Initial reports following this sale state that Harris intended to move out of the valley and take up a ranch near Sheep Creek (it’s unclear where this is referring to, although possibly near Salmo).11 This plan soon changed, however, as just weeks later Harris is reported as paying $1,300 “for a practically unimproved ranch,” on Goldie Creek, consisting of 320 acres formerly owned by Isaac Nolan (Lot 7156),12 and another 320 acres purportedly owned by his brother Eric (Lot 7157). Harris filed a pre-emption for Eric’s Lot 7157 on 15 November 1905 under the name J.H. Walsh.13
A year later, Paddy Ryan applied to purchase another piece of land (what became known as Lot 8369) immediately to the north of the other properties, again under the name John H Walsh. This third lot is adjoining what are now known as Paddy Ryan lakes.14
Harris did not spend very long on his new property. In November 1909, when he was reported as having seen trains again for the first time in years, he was also reported to be leaving the valley, “for a short visit to Hamilton, Ontario.”15 I was unable to find any record that he returned.
Right before he left, Paddy Ryan commented on the changes he had seen in the Windermere Valley, remarking that, “The Windermere country has changed more during the last year than it did in the twenty years before it. Very few of the old timers remain. They all sold out when they got the chance. Changes are coming – the railway and so on. Maybe it is just as well. Perhaps we could not content ourselves with the changes.”16
As indicated, there is very little biographical information that we can confirm about John H Harris, aka John H Walsh, aka Paddy Ryan. Even as he lived in the valley the historical record of his life is filled with inconsistencies.
In the 1891 Canadian census John Harris is recorded as being born in Ontario c.1862 with an English father and Scottish mother. He is also recorded as being of the Church of England.17
Ten years later, in the 1901 census, John Harris is not listed as living in the Windermere Valley under any of his known pseudonyms. Instead, a “John Ryan” is listed as the head of household living with Robert Jackson: it is known that Harris and Jackson lived together, so this John Ryan likely referred to Harris. To make the confusion even more confusing, John Ryan is listed as being born in Ontario 20 February 1858 with an Irish origin and Roman Catholic religion – something of a departure from the entry a decade before.18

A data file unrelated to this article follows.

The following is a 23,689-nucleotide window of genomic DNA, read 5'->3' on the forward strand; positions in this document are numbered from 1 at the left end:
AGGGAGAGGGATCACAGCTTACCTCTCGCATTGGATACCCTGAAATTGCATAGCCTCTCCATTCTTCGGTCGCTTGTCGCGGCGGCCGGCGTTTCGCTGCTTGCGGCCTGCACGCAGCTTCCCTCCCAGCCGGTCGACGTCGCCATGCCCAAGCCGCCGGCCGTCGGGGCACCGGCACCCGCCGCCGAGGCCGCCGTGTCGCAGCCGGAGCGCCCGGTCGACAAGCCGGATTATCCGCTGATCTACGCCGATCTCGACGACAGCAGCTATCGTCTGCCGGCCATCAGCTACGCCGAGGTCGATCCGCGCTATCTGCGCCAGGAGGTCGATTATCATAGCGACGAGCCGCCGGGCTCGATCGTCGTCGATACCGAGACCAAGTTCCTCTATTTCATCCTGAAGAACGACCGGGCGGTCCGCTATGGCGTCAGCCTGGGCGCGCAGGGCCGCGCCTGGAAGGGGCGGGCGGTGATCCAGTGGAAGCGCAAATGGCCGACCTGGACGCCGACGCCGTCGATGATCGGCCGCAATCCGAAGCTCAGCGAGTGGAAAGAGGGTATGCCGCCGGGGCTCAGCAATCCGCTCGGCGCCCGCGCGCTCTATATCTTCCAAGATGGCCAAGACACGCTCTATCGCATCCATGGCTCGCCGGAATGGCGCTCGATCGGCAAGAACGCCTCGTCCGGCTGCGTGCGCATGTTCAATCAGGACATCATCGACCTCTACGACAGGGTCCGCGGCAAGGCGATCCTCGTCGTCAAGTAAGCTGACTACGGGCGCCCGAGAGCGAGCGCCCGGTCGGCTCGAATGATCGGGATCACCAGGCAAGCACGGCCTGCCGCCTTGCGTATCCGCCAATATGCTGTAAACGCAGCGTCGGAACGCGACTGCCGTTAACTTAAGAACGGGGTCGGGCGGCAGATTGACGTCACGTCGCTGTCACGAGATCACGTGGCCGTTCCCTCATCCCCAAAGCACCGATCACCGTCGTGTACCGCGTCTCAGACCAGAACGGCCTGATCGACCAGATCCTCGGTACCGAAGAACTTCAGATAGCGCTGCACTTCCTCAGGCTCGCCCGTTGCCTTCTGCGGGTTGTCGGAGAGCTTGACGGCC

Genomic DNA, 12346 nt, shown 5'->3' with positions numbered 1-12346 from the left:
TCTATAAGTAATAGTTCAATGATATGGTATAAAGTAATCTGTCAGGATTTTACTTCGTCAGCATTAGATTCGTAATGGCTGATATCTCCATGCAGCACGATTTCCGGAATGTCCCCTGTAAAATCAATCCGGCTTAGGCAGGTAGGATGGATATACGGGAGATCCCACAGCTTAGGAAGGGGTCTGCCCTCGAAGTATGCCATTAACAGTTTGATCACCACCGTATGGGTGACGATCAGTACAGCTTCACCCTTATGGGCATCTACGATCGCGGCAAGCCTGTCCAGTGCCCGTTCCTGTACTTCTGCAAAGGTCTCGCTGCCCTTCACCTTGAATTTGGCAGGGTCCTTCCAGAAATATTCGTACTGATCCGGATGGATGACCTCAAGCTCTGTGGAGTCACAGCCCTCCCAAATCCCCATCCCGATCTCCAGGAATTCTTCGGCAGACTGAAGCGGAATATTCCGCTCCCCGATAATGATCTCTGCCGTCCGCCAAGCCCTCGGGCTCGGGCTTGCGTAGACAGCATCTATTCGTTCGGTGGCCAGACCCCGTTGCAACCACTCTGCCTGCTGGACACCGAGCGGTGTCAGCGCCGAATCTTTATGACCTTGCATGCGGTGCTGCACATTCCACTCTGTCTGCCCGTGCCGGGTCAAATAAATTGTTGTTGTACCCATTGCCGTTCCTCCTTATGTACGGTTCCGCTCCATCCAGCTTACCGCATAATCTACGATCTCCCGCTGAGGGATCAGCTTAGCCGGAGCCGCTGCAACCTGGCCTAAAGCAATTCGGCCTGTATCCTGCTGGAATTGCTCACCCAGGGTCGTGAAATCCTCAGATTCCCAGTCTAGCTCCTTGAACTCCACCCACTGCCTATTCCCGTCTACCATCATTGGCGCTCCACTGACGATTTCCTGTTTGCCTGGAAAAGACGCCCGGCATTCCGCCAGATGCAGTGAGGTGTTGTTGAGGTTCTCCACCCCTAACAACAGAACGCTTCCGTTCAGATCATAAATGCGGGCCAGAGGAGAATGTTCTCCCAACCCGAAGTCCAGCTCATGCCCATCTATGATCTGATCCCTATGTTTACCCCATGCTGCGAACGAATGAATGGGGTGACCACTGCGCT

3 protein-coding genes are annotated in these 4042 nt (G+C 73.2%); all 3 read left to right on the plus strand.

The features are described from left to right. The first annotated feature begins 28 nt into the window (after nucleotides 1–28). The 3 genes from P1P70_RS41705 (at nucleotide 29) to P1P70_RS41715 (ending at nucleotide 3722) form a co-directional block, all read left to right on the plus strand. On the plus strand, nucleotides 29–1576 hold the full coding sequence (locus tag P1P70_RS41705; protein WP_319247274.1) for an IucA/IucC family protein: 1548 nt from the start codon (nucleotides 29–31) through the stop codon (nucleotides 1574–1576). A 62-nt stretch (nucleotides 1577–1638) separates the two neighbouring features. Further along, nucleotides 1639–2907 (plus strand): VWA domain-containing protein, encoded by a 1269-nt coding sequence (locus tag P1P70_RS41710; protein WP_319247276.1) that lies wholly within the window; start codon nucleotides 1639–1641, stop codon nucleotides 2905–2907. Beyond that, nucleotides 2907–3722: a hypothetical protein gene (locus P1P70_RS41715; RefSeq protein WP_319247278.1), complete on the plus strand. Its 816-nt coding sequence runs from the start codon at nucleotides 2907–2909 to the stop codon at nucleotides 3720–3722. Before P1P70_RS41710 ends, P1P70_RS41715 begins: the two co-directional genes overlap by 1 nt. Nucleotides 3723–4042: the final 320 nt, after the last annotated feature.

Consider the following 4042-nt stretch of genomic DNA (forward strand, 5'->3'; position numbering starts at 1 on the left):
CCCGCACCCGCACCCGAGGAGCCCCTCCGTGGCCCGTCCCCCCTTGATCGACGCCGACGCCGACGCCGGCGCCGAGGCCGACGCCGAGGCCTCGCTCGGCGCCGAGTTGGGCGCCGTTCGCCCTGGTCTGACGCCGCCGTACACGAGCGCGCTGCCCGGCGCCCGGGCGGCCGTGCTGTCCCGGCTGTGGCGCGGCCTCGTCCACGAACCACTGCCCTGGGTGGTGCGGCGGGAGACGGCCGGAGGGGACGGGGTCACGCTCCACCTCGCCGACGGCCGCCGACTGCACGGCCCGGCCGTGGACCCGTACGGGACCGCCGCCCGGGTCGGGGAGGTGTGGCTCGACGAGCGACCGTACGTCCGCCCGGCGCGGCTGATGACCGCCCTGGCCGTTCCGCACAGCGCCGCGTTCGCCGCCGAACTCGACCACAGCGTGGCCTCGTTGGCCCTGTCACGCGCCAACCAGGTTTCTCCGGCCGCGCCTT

The one consistency to records of Harris during his time in the valley is that he continues to be listed in entries to the British Columbia Directory as John H Harris, even after he began using the name John Walsh.19 These directory entries of John Harris (or John H Harris) go back as far as 1887.20
We do not know what happened to Paddy Ryan after he left in 1909. It is unknown where or when he passed away.
Even setting aside biographical details, there is surprisingly little recorded about the activities and personality of Paddy Ryan. He appears with some frequency as a character in local histories, but typically only as a name and rarely with any depth. The nearest thing to an insight into what Paddy Ryan was like comes from a 1905 local newspaper report reading, “Paddy had some peculiarities, but he has a heart in him that is bigger than the average and as gentle and kind as a child’s.”21 We will have to be content with that.
The (Nick) Name Lives on
The name “Paddy Ryan” is somewhat infamous, at least in the Invermere area, because the Paddy Ryan lakes are the source of Invermere’s water supply. Like Paddy Ryan the person, the Paddy Ryan lakes also have a somewhat convoluted history. There is definitely more to this story that could be told with access to more sources (which I do not currently have), but here in broad strokes:
When John Harris initially purchased the lot alongside what is now Paddy Ryan lakes, it is likely that these lakes looked more like sloughs or grassy meadowlands. It is only after Harris left that the “lakes” began to be used for water storage.
In November 1910 the town of Invermere was created as a tourist town and showpiece for the Columbia Valley Irrigated Fruit Lands settlement scheme. As part of the company’s development, they at some point dammed what is now Abel Creek to create a series of lakes to act as a water reservoir (Paddy Ryan lakes). The company supplemented the water from Abel Creek by diverting water from Goldie Creek, then put in a system of ditches and pipes to carry water down from the lakes to Invermere.22 This is why what is now 13th Ave was, for years, known as “Pipeline Road” then, “Waterway Drive.”23